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The Weekend Neos Kosmos : 5 December 2015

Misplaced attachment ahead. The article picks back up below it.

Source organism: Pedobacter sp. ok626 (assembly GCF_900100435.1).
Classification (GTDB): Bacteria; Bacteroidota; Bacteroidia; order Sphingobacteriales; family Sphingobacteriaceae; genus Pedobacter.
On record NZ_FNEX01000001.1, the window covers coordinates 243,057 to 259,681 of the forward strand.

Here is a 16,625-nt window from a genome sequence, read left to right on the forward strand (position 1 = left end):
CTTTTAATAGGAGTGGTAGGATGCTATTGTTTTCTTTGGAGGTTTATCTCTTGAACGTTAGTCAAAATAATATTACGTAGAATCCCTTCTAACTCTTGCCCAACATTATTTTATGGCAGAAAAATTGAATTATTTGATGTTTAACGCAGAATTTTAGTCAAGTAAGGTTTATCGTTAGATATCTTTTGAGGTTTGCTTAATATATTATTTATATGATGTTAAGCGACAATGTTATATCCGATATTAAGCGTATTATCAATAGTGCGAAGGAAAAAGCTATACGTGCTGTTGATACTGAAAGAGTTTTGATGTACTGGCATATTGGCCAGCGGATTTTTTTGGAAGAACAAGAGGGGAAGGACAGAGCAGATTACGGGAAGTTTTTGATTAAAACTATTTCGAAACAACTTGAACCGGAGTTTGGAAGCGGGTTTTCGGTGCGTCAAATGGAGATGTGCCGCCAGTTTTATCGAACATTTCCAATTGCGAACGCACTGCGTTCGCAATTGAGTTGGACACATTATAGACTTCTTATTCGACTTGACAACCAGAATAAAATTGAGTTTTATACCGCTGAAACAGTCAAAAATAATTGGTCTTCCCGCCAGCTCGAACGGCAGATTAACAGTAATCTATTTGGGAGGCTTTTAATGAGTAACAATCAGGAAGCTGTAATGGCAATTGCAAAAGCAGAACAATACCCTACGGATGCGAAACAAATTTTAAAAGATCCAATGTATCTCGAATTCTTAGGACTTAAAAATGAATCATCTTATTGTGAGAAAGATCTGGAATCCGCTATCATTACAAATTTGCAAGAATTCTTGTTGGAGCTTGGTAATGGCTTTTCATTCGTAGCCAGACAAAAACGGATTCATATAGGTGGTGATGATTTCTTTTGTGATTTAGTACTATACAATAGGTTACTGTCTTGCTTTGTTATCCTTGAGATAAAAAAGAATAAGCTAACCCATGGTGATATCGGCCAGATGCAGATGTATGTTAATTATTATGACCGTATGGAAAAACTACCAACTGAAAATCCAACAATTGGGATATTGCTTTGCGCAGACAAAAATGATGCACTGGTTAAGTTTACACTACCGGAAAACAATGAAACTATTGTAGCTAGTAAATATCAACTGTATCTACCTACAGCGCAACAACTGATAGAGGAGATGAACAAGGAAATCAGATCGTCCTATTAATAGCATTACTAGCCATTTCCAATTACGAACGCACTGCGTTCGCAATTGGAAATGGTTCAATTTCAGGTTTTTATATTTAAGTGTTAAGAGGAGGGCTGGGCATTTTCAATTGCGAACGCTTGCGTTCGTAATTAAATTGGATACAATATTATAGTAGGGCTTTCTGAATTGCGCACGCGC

14 THE WEEKEND NEOS KOSMOS | SATURDAY 5 DECEMBER 2015 DIGITAL.NEOSKOSMOS.COM Against Meeting Koraly Dimitriadis, the good NELLY SKOUFATOGLOU What makes a woman who spent 30 years ticking all the boxes that come with the 'good Greek girl' stereotype throw everything out the window and go on the most provocative and confronting poetic rampage? Love and Fuck. Koraly did not just wake up one morning and decide to fuck up her perfect little reality. Koraly decided she loved herself enough to allow her personal truth to be expressed. She gave vent to her feelings. She did not embarrass herself. She chose not to be embarrassed. She realised she was normal, yet 'normal' is such an overrated word. "Being a woman, writing about such controversial things, makes you wonder if you are well in the head sometimes," Koraly says, laughing. "Especially when everyone around you is like, 'what's wrong with you, why can't you just be normal?’" The first time I saw Koraly, it was a few years ago in Cyprus. By accident, while picking a friend up from a venue. I saw her on stage bursting with rage, almost like a volcano. I saw an angry woman talk about sex, in the most awkward - in my sense - way. A woman struggling to express her Australian 'coloured' psyche with crippling Greek-Cypriot words. I did not get it at the time. I thought she wasn't normal. Best-case scenario, she was a repressed conservative woman from a village, putting on a 'liberated' feminist act with an English accent. That performance stayed with me for a while, made me ponder. "Poor woman," I thought. "It's sad that her own words seem to be hurting her so much … almost as she doesn't own them." I harshly criticised her performance in a long debate about people in the arts who fail to deliver their message. "Her lines make perfect sense but she makes it seem so hard, when it's only so natural. Too much unnecessary violence." But Koraly delivered her message flawlessly. "Both my parents came from really poor villages," she explains. "Like most migrants in Australia, they sacrificed their desires to give their families a better life. 'Our children are going to have secure jobs because we didn't. Our children are going to be doctors, lawyers and accountants’, they said. "When I went up to them and Who is Koraly? Koraly is the author of the controversial poetry book Love and Fuck Poems, which was translated into Greek as ÐïéÞìáôá ãéá ÁãÜðç êáé ãéá ÃáìÞóé and published by ÁÓÔÁÌÁÍ in 2014 to rave reviews and debate, with UK rights sold in 2015 to Honest Publishing. Koraly is also preparing a full-season theatre show for 2016 based on Good Greek Girl, directed by Paul Capsis. She is mentored by Anna Kannava and Christos Tsiolkas. In 2014 she produced, wrote, co-directed and acted in a series of four poetic short films, The Good Greek Girl Film Project, funded by the Australia Council. Koraly has completed acting courses with directors Peter Andrikidis (Underbelly), and Alexis Vellis (The Wog Boy) and has acted in other short films. Koraly is represented by Australia’s leading talent agency, Profile Talent Management, for acting, film and television, and by Curtis Brown Literary Agents for writing and theatre. Purchase book from: www.outsidetheboxpress.com announced that I was going to be an artist, their world crumbled." Koraly has, since she can remember herself, been creative in this way, but had never been encouraged to pursue her goals and explore her desires. "I guess, like several other minorities, Greek diasporans struggled to preserve their cultural heritage," she says. "They had, however, moved so far away from home, making it impossible to keep up with the ever-changing and evolving reality of Greece. Especially people who left at a young age or without having received proper education, they are captives of their 1940-1950 mindset." For fear that she would lose her Greek identity, Koraly's parents brought her up with strict Orthodox values, infused with well-intended yet flawed perceptions, filling her soul with guilt even from an early age. She was not allowed to mention 'sex', watch romantic movies on TV. She was not allowed to have a boyfriend. She had to remain a virgin until the day she'd leave the family home, holding a marriage certificate. "Each time I tried to express an interest in something different or artistic my family would be like, ‘go back to your studies and stop talking rubbish’." "And that's exactly what I did," she admits. Even though she had 'outed' her artistic nature, she went on to pursue a double degree in accounting and computing. She found a wellpaid job and got married. As expected. As she was told. Happiness, however, was nowhere to be found. Life went on, almost neurotically, until her perfectly-moulded reality started crumbling. The foundations of her marriage were shaking, she had become a mother, yet she felt unable to define herself. And how can one mother bring another young woman into this world and teach her to be proud of herself if they haven't faced their own demons? "It took me 30 years to burst out of that bubble and find the courage mainly in myself to say: 'You know what? I don't want to be married. I don't want to be religious and I don't want to be a computer programmer'," Koraly says. "That was when I did a diploma in professional writing and editing to become a poet. I thought that I had to go to uni and again follow rules." The good Greek girl asked her then poetry teacher at RMIT TAFE, Ania Walticz, to teach her the rules.
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